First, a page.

She was a protagonist.

Only a quarter of the way in, but this book is giving me LIFE.

“Marcy was old to us—thirty-nine—but she was a punk too, only the lines were deeper in her face and she had more stories. She wore her hair long the way a guy wore it long, and she wore men’s jeans that rode low on her hips and motorcycle boots. … My mother and Marcy were two entirely different species. All the women of Westerly, Nebraska, were, by that age, of a gender unto itself. They wore their hair practical. Dressed medium. By choice or by default, their lives cycled around the school day and the working week and the national holiday. They bought milk in plastic gallon jugs and baked bars. Television commercials for food and household products targeted them. They were consumers, savers, caretakers, voters. Marcy was a bass player, a smoker, a lover, no one’s parent, no one’s partner. She was a whole other possibility. She was a protagonist. She was wise and not wise. She had just kept on living, as herself.”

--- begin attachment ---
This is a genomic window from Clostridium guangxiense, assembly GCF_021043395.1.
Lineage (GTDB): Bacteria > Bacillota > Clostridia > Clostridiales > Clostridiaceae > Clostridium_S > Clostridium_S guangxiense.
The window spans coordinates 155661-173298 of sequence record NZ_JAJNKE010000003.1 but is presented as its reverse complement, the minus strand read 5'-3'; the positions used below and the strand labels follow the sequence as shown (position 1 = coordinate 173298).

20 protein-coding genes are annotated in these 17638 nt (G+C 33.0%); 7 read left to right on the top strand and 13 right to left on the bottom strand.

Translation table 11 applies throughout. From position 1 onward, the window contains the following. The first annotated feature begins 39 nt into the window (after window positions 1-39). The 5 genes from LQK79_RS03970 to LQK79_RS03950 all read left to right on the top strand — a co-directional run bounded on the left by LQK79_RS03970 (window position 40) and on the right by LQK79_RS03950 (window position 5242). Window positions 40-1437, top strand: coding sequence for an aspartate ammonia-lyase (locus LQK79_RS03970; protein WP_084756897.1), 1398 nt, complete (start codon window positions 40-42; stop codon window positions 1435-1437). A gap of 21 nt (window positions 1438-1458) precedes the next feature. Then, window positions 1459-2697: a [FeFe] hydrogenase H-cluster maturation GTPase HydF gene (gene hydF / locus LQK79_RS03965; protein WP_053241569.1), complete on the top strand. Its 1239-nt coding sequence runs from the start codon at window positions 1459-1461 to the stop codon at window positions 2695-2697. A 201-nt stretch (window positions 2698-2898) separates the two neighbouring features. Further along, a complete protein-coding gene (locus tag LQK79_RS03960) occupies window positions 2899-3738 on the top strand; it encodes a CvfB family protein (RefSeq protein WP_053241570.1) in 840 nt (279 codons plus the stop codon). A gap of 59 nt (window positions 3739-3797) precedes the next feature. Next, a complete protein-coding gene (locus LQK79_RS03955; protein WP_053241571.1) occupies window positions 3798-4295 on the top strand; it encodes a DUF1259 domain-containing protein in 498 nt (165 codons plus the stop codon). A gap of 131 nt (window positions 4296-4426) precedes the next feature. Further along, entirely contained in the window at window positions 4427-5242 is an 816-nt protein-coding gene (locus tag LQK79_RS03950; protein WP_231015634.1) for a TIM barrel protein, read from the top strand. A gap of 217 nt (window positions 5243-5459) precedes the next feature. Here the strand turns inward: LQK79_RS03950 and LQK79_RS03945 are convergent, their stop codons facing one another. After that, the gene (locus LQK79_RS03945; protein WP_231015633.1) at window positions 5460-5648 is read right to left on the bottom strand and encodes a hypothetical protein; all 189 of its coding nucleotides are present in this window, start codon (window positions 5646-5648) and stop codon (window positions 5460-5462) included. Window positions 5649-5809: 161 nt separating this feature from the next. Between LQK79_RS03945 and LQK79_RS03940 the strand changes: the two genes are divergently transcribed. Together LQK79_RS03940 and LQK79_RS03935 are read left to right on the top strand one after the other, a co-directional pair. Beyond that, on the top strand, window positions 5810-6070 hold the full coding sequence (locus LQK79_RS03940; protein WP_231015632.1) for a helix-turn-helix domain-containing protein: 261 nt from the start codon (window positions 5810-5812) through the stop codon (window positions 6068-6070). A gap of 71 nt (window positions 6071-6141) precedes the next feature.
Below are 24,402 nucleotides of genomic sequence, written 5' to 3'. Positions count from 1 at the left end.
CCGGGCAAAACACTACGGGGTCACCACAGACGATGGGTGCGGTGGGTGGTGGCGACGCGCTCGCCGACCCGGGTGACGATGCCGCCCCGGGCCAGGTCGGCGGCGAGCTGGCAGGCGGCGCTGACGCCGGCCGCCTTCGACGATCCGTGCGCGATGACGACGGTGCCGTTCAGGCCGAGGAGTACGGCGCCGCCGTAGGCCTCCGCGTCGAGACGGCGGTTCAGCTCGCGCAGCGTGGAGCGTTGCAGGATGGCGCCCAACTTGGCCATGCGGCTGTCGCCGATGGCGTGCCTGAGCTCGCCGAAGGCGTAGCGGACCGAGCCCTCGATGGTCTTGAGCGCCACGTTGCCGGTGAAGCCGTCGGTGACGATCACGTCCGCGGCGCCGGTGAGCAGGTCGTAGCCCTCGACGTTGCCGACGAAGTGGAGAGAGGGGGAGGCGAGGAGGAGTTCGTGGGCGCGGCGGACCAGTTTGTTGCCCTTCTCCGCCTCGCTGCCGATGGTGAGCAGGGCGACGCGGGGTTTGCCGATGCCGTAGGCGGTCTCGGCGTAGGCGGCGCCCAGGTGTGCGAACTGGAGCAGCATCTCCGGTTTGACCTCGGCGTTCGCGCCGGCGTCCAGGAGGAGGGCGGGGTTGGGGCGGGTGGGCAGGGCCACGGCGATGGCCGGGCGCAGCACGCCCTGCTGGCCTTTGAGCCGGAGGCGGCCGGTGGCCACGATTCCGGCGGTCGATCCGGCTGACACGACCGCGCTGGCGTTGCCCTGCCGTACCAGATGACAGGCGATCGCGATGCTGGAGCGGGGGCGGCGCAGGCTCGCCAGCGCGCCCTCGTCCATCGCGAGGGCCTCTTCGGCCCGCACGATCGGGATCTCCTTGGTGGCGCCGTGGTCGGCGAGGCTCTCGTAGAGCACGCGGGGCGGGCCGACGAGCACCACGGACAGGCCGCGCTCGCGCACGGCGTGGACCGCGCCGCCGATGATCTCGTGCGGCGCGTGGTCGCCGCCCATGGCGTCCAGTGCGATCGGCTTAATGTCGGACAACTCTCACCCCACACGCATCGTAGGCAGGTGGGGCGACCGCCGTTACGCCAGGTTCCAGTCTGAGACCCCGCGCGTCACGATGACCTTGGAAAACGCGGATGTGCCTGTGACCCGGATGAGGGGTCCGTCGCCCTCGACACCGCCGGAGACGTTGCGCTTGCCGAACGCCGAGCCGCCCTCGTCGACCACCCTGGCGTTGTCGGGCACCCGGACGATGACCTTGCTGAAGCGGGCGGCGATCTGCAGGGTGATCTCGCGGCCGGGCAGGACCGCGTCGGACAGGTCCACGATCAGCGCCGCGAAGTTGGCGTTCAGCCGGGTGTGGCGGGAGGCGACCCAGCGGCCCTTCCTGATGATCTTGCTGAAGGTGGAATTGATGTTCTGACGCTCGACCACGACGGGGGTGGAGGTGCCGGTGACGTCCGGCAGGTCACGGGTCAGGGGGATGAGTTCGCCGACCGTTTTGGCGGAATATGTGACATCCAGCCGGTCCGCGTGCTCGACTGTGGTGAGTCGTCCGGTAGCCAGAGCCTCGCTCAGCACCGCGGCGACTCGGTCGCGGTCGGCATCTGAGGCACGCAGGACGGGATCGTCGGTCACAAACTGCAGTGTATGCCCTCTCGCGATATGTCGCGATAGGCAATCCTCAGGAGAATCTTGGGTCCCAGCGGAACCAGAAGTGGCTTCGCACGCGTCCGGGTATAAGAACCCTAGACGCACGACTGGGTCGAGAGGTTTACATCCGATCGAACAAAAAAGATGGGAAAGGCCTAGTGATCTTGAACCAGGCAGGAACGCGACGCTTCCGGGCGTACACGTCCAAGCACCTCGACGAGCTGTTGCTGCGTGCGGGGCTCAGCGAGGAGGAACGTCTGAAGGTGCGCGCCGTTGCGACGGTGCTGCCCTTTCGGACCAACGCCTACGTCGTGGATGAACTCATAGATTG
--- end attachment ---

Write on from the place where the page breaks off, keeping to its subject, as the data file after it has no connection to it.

Stray City, by Chelsey Johnson